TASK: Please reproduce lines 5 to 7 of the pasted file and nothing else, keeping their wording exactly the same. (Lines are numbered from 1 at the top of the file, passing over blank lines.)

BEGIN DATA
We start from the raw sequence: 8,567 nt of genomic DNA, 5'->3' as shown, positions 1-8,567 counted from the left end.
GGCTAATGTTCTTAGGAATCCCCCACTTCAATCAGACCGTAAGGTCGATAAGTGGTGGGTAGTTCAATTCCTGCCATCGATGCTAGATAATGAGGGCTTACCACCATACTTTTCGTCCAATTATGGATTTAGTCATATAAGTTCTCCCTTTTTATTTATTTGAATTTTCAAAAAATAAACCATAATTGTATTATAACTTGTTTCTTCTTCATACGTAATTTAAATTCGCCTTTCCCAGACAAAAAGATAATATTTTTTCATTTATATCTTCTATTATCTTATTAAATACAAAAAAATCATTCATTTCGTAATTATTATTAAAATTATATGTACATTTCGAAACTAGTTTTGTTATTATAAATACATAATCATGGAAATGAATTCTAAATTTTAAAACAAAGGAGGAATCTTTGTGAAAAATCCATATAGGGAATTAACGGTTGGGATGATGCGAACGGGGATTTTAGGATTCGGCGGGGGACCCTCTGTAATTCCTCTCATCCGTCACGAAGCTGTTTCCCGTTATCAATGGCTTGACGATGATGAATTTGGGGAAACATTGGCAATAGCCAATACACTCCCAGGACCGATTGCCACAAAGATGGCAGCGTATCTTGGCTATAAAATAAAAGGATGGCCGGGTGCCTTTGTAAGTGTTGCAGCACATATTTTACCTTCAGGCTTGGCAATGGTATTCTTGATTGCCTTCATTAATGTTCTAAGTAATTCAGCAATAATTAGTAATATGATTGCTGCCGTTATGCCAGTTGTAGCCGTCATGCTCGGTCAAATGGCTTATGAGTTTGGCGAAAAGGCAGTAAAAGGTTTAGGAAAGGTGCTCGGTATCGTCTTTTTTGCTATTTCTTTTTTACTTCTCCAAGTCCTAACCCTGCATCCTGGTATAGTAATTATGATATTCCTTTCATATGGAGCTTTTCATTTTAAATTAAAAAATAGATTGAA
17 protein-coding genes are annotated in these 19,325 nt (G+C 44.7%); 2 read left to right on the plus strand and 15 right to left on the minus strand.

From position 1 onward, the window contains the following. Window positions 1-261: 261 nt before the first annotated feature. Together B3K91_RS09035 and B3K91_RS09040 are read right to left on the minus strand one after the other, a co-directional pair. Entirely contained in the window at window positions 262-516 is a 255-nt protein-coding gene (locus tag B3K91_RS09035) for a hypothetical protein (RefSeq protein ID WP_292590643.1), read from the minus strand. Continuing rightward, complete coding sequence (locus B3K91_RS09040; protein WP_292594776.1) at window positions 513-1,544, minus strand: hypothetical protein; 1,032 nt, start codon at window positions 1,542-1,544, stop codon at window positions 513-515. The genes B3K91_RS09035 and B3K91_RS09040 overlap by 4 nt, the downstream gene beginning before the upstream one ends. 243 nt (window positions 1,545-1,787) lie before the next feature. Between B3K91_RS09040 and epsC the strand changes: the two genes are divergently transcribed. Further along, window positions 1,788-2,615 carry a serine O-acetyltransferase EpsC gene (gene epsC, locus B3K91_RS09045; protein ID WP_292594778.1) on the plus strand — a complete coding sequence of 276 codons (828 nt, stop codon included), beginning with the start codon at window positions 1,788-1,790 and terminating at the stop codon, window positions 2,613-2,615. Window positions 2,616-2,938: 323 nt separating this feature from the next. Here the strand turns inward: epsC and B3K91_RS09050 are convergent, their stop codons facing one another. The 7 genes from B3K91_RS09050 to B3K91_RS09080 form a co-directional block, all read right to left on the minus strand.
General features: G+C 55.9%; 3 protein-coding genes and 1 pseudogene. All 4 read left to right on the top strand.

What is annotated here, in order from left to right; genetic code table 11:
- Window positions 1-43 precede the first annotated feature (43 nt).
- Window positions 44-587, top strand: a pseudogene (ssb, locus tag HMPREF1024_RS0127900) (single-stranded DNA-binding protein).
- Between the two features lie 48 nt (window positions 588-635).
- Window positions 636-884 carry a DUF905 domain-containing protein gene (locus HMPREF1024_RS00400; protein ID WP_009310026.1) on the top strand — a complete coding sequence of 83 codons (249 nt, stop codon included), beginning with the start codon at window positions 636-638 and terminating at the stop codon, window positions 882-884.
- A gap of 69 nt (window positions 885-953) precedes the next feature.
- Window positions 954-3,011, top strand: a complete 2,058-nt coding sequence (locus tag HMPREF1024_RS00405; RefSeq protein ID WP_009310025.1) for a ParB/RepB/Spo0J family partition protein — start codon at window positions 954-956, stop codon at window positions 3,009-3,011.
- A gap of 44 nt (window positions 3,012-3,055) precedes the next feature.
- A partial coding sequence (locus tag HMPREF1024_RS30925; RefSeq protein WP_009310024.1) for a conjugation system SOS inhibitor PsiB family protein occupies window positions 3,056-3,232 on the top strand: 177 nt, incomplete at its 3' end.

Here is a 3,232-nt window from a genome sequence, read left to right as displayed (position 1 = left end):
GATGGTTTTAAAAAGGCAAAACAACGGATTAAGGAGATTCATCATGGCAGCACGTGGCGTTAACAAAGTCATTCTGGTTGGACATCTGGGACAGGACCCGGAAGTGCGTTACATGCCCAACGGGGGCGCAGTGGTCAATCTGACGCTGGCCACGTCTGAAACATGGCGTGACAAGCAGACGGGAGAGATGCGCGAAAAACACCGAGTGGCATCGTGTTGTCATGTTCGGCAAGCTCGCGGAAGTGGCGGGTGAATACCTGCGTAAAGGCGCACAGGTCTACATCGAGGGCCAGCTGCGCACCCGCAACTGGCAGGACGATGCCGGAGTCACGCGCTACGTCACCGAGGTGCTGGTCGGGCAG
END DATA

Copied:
General features: G+C 55.9%; 3 protein-coding genes and 1 pseudogene. All 4 read left to right on the top strand.

What is annotated here, in order from left to right; genetic code table 11:
- Window positions 1-43 precede the first annotated feature (43 nt).